A prototype for household-scale desalination using solar power is in development-will it change the way people get water? This prototype of the Desolenator produces 15 liters of water per day and costs $650.  (image via desolenator)


Currently, approximately 1 billion people live under conditions of water stress-that is, without having reliable access to adequate amounts of clean water.  By 2030, it is estimated that half of the world’s population will be living under these conditions. Many of these people live in coastal areas and are dependent on daily deliveries from water trucks to get reliably clean drinking water. It was a crowdfunded project that reached it's target!


While traveling through Middle Eastern countries, Will Janssen, the founder and CEO of Desolenator, noted the heavy carbon emissions produced by large factory-scale desalination plants. Later, while in Thailand, he noticed the solar plate systems on rooftops that many people used to heat their homes.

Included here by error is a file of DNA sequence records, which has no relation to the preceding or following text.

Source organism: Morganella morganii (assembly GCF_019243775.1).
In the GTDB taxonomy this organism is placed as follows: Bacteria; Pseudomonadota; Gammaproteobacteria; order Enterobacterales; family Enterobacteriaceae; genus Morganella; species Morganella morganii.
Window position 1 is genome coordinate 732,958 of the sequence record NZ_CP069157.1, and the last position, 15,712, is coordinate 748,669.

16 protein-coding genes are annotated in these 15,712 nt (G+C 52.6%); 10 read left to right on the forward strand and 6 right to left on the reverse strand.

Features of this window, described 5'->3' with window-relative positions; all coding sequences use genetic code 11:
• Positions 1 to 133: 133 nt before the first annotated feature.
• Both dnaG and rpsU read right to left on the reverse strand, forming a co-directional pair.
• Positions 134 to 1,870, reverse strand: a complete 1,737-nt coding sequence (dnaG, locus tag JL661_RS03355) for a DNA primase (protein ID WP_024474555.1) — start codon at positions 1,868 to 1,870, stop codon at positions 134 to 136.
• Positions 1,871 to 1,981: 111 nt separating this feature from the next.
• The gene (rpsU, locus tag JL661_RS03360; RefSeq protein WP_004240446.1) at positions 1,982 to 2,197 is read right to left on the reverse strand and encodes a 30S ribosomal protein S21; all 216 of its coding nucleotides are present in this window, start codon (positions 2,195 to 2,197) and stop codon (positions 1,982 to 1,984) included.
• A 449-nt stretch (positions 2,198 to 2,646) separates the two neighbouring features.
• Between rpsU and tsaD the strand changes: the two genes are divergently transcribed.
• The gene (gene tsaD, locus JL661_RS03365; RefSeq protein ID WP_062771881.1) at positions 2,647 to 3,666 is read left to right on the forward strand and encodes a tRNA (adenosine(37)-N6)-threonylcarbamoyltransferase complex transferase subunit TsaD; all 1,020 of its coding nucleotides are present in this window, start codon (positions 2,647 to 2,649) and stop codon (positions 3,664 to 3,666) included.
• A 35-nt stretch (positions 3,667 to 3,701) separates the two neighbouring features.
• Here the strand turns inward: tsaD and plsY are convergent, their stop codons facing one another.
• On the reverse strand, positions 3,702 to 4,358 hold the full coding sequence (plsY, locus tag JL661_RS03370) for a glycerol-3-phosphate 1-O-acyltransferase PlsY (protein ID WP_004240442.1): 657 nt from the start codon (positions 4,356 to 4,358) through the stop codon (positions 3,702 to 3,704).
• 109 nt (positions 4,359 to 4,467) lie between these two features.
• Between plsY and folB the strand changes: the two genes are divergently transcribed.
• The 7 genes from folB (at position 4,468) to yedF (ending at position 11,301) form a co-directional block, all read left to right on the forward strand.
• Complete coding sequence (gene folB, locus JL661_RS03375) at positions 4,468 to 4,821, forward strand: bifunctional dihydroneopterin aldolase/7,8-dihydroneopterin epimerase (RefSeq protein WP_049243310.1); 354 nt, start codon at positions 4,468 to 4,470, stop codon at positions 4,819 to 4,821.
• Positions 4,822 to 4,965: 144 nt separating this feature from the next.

Would it be possible, he wondered, to combine these two technologies to increase water access at a smaller scale? Would it be possible to create a system that didn’t come with such a high environmental price tag? Janssen wanted to find out. A couple of decades later, the Desolenator is poised to enter the market. The technology is remarkably simple. All you need is some polluted water and sunlight. The machine uses the electricity generated from sunlight to boil water until it vaporizes, then condenses the vapor and filters out the contaminants. The systems filter small volumes of water at a time-the water passes through the components several times before it is completely cleaned.


It can produce 4 gallons per day and requires no maintenance. Its estimated lifespan is 20 years.  Its price tag? About $650.


That’s a really great deal for a middle-income family, but the demographic that Janssen’s team hopes to reach are families living on incomes sometimes as low as $3 per day, making the home desalination equipment prohibitively expensive. That’s partly why it’s taken several years for the Desolenator to be market-ready. The equipment will be targeted to countries currently lacking water purification infrastructure, which means that the device must be reliable and live up to its claim of not needing maintenance, as that can be costly and requires specialized skill. Partnering with nonprofits and development agencies, Janssen acknowledges that the real obstacle to providing clean drinking water to more people is less about technology and more about the business of making it useable.


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